Page:Machiavelli, Romanes Lecture, 2 June 1897.djvu/47

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philosophy in a modern way, it would, I suppose, be something of this kind:—Nature does not work by moral rules. Nature, 'red in tooth and claw,' does by system all that good men by system avoid. Is not the whole universe of sentient being haunted all day and all night long by the haggard shapes of Hunger, Cruelty, Force, Fear?

War again is not conducted by moral rules. To declare war is to suspend not merely habeas corpus but the Ten Commandments, and some other good commandments besides. A military manual, by an illustrious hand of our own day, warns us: 'As a nation we are brought up to feel it a disgrace even to succeed by falsehood. We keep hammering along with the conviction that honesty is the best policy, and that truth always wins in the long run. These sentiments do well for a copy-book, but a man who acts upon them had better sheath his sword for ever.' One reason among others why we should keep the sword sheathed as long as we can.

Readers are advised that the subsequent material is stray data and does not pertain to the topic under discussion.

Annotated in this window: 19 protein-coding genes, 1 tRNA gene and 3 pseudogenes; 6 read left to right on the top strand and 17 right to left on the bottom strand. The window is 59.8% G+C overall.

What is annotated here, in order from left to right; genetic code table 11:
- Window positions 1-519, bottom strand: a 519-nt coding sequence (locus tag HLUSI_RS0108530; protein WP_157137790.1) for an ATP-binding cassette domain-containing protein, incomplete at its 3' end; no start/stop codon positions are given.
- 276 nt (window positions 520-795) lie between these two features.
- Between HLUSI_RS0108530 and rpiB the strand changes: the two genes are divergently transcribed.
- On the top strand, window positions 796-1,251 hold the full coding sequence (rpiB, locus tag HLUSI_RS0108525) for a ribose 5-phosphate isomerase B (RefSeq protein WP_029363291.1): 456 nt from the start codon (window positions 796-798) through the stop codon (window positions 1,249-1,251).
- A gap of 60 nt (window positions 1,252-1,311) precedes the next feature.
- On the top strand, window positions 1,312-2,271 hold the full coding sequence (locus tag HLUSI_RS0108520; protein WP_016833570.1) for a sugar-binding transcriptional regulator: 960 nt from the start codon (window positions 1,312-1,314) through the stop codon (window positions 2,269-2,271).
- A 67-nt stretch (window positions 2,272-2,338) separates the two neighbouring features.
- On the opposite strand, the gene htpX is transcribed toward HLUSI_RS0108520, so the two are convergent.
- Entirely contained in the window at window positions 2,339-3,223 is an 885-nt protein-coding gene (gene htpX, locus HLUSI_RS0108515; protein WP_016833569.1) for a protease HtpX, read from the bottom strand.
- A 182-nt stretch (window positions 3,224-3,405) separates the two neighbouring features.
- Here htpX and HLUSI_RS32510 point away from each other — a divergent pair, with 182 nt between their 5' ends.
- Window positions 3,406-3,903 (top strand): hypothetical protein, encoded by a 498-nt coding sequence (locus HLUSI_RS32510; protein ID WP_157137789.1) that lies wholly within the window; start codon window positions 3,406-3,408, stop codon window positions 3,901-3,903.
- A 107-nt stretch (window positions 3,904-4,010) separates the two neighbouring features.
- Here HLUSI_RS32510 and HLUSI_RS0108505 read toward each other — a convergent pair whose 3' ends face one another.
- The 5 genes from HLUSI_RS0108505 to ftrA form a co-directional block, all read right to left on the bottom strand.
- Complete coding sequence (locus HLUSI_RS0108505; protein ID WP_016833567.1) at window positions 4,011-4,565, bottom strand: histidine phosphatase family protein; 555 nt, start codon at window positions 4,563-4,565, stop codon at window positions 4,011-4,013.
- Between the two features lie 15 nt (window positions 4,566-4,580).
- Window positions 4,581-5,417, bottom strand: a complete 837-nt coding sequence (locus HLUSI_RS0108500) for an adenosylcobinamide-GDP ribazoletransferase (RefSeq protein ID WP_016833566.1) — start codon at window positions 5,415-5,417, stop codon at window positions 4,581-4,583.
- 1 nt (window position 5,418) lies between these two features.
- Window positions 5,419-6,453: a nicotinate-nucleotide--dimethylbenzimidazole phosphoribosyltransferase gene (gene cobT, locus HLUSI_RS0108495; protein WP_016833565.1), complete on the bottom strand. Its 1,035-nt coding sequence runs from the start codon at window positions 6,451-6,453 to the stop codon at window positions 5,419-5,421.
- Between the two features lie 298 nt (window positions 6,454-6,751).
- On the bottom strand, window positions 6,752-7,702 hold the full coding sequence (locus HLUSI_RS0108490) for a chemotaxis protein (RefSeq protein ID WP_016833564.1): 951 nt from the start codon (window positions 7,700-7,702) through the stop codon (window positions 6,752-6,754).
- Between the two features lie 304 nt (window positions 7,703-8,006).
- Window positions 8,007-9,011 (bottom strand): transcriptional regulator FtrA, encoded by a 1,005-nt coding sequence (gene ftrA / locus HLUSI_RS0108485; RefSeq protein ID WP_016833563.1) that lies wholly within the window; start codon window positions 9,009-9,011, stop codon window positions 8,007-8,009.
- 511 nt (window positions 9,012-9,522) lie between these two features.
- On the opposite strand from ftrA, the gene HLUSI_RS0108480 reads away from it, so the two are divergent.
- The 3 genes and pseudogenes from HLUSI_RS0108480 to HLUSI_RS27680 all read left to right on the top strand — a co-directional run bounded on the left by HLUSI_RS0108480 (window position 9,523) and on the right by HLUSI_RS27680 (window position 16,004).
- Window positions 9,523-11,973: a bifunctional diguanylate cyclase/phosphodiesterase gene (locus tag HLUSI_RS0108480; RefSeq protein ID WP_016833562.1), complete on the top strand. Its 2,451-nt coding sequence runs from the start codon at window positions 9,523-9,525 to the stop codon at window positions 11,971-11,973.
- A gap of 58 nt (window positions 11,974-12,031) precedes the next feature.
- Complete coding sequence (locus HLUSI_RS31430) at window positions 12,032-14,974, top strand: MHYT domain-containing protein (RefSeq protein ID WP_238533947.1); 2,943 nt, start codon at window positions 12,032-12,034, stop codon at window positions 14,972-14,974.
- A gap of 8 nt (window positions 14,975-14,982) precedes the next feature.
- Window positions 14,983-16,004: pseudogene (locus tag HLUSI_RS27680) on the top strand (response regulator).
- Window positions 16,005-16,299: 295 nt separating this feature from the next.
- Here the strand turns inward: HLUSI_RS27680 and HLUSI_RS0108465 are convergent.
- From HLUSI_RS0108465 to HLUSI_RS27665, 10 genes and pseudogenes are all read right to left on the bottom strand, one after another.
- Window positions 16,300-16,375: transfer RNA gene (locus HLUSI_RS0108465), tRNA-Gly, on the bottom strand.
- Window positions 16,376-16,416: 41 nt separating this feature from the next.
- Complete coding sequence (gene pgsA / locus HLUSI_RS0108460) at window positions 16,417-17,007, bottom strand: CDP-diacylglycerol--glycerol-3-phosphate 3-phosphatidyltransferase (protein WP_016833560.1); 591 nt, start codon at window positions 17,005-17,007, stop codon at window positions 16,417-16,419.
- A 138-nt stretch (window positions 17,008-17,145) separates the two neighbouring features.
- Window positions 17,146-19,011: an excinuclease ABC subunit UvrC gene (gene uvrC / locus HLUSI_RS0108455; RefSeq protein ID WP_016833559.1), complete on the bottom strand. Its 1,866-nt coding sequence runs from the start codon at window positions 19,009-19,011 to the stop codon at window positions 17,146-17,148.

Why should the ruler of a State be bound by a moral code from which the soldier is free? Why should not he have the benefit of what has been called the 'evolutionary beatitude,'—Blessed are the strong, for they shall prey on the weak? Right and wrong, cause and effect, are two sides of one question. 'Morality is the nature of things.' We must include in the computation the whole sum of consequences, and consider acts of State as worked out to their furthest results. Bishop Butler tells you that we cannot give the whole account of any one thing